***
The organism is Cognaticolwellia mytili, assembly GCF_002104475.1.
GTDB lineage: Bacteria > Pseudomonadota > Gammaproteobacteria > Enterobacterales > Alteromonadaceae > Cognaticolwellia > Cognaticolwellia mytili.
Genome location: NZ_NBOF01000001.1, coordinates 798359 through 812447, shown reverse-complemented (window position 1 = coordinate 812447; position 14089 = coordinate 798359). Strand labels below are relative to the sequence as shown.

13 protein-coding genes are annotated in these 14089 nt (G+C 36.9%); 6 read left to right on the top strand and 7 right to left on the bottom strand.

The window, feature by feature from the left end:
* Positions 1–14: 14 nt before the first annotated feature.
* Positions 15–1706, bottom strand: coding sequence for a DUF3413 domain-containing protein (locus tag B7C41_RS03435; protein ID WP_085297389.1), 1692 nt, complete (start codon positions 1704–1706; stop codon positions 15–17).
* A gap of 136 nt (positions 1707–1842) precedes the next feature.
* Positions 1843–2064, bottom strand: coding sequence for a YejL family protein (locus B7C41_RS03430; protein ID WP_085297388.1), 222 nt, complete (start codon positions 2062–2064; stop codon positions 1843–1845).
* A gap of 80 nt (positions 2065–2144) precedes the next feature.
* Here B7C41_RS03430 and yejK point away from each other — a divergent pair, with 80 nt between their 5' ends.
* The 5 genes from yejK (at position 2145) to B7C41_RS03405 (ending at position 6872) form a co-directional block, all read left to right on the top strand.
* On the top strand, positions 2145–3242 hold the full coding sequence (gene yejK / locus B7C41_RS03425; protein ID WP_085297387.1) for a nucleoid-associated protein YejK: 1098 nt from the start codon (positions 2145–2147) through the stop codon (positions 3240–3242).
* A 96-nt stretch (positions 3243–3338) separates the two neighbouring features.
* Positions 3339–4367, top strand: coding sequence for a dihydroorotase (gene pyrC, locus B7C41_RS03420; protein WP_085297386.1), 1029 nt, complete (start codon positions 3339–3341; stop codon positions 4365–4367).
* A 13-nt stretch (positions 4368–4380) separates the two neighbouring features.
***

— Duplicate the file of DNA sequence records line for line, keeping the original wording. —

The organism is Cognaticolwellia mytili, assembly GCF_002104475.1.
GTDB lineage: Bacteria > Pseudomonadota > Gammaproteobacteria > Enterobacterales > Alteromonadaceae > Cognaticolwellia > Cognaticolwellia mytili.
Genome location: NZ_NBOF01000001.1, coordinates 798359 through 812447, shown reverse-complemented (window position 1 = coordinate 812447; position 14089 = coordinate 798359). Strand labels below are relative to the sequence as shown.

13 protein-coding genes are annotated in these 14089 nt (G+C 36.9%); 6 read left to right on the top strand and 7 right to left on the bottom strand.

The window, feature by feature from the left end:
* Positions 1–14: 14 nt before the first annotated feature.
* Positions 15–1706, bottom strand: coding sequence for a DUF3413 domain-containing protein (locus tag B7C41_RS03435; protein ID WP_085297389.1), 1692 nt, complete (start codon positions 1704–1706; stop codon positions 15–17).
* A gap of 136 nt (positions 1707–1842) precedes the next feature.
* Positions 1843–2064, bottom strand: coding sequence for a YejL family protein (locus B7C41_RS03430; protein ID WP_085297388.1), 222 nt, complete (start codon positions 2062–2064; stop codon positions 1843–1845).
* A gap of 80 nt (positions 2065–2144) precedes the next feature.
* Here B7C41_RS03430 and yejK point away from each other — a divergent pair, with 80 nt between their 5' ends.
* The 5 genes from yejK (at position 2145) to B7C41_RS03405 (ending at position 6872) form a co-directional block, all read left to right on the top strand.
* On the top strand, positions 2145–3242 hold the full coding sequence (gene yejK / locus B7C41_RS03425; protein ID WP_085297387.1) for a nucleoid-associated protein YejK: 1098 nt from the start codon (positions 2145–2147) through the stop codon (positions 3240–3242).
* A 96-nt stretch (positions 3243–3338) separates the two neighbouring features.
* Positions 3339–4367, top strand: coding sequence for a dihydroorotase (gene pyrC, locus B7C41_RS03420; protein WP_085297386.1), 1029 nt, complete (start codon positions 3339–3341; stop codon positions 4365–4367).
* A 13-nt stretch (positions 4368–4380) separates the two neighbouring features.